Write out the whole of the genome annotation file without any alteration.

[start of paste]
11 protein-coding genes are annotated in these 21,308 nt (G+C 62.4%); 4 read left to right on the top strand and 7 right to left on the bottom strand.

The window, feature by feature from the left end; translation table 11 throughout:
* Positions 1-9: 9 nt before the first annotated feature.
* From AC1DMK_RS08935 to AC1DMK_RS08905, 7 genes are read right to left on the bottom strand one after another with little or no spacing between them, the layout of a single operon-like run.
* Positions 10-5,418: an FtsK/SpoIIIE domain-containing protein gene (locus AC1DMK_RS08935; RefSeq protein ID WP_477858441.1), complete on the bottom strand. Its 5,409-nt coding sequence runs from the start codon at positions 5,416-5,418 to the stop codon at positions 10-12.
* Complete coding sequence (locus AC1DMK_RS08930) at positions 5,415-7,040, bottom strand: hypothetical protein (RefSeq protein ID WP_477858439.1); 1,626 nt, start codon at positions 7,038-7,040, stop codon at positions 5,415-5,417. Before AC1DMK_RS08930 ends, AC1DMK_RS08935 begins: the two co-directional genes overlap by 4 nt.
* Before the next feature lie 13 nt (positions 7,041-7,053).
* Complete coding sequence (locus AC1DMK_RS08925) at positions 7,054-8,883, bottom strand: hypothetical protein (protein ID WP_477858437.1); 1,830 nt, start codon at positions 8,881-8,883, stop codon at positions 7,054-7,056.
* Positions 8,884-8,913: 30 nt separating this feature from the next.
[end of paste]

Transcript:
11 protein-coding genes are annotated in these 21,308 nt (G+C 62.4%); 4 read left to right on the top strand and 7 right to left on the bottom strand.

The window, feature by feature from the left end; translation table 11 throughout:
* Positions 1-9: 9 nt before the first annotated feature.
* From AC1DMK_RS08935 to AC1DMK_RS08905, 7 genes are read right to left on the bottom strand one after another with little or no spacing between them, the layout of a single operon-like run.
* Positions 10-5,418: an FtsK/SpoIIIE domain-containing protein gene (locus AC1DMK_RS08935; RefSeq protein ID WP_477858441.1), complete on the bottom strand. Its 5,409-nt coding sequence runs from the start codon at positions 5,416-5,418 to the stop codon at positions 10-12.
* Complete coding sequence (locus AC1DMK_RS08930) at positions 5,415-7,040, bottom strand: hypothetical protein (RefSeq protein ID WP_477858439.1); 1,626 nt, start codon at positions 7,038-7,040, stop codon at positions 5,415-5,417. Before AC1DMK_RS08930 ends, AC1DMK_RS08935 begins: the two co-directional genes overlap by 4 nt.
* Before the next feature lie 13 nt (positions 7,041-7,053).
* Complete coding sequence (locus AC1DMK_RS08925) at positions 7,054-8,883, bottom strand: hypothetical protein (protein ID WP_477858437.1); 1,830 nt, start codon at positions 8,881-8,883, stop codon at positions 7,054-7,056.
* Positions 8,884-8,913: 30 nt separating this feature from the next.